The first show may be overlooked by many fans as the Fort Baxter set contained the infamous College Park show during which Elvis looses control and goes "Strung Out". The review by Johnny Savage on the FECC site is rather short:
"A week later Elvis played Dayton, Ohio, and the set includes the October 6th matinee show. He's more focused, and a lot less chatty. By comparison, it's a much better show. The great "Promised Land" makes the set, although it doesn't rock like the single. He remembers the words to "Heartbreak Hotel" and keeps it together on "Fever". Listening to this is a relief after College Park, MD."
Our review on the evening show as released on "Breathing out Fire" read:
On October 6, 1974 Elvis played Dayton twice. The matinee-show (released on "A Profile, Volume 2") showed us already that Elvis was in much better shape than the week before, when he was hardly able to stand on his two legs. Listening to this show you'll find out Elvis was really having a good time himself. The ending of 'Fever' really shows that, and also all jokes he made during the show sound 'real'. Elvis delivers a great version of 'Big Boss Man', is teasing JD Sumner (as usual) during 'Why Me Lord?'. By the way, the background singers sound marvelous on 'Why Me'.
Probably James Burton wasn't able to hold his guitar after 'Johnny B.', because it must really have been hot. It's a pity Elvis dropped 'Promised Land' and 'It's Midnight' from the matinee-show, but we got 'The Wonder of You' and a great refreshing version of 'That's All Right' instead.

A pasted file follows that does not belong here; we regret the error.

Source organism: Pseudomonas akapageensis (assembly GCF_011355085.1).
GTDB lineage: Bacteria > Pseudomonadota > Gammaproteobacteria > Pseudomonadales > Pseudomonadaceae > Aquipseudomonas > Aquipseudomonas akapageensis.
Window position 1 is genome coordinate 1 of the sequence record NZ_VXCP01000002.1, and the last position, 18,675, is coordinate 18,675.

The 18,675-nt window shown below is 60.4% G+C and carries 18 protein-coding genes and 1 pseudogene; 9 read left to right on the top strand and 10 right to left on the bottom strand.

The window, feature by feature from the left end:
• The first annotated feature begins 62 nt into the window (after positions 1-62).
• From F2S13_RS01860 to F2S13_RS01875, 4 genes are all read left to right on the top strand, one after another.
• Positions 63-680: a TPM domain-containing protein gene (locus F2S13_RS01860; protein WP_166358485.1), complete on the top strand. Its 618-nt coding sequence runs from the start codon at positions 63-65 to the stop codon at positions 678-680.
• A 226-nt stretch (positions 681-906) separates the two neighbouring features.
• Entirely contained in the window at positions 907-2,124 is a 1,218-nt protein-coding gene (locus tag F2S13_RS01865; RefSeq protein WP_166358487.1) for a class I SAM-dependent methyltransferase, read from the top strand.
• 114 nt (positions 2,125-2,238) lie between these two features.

For a different take on this show, this is an excerpt from the original review by - again - Johnny Savage - from the FECC site:
Taken from a superb soundboard tape, one may for the first time enjoy the complete evening performance from 06 October 1974. Unlike just a week prior, Elvis flies high on the collective spirit of 13.500 fans attending the gig. Like the matinee set, available from a mixing board tape on Fort Baxter¹s 4x CD set "A Profile - The King On Stage Vol. 2", Presley is more focused, a lot less chatty. They¹re both superior to the Maryland debacle. Although low in the mix, it's obvious from the moment Presley hits the boards that Dayton is wild for the man from Tennessee. Elvis dances through his usual set openers like "C.C. Rider", playing the crowd's affection, hard.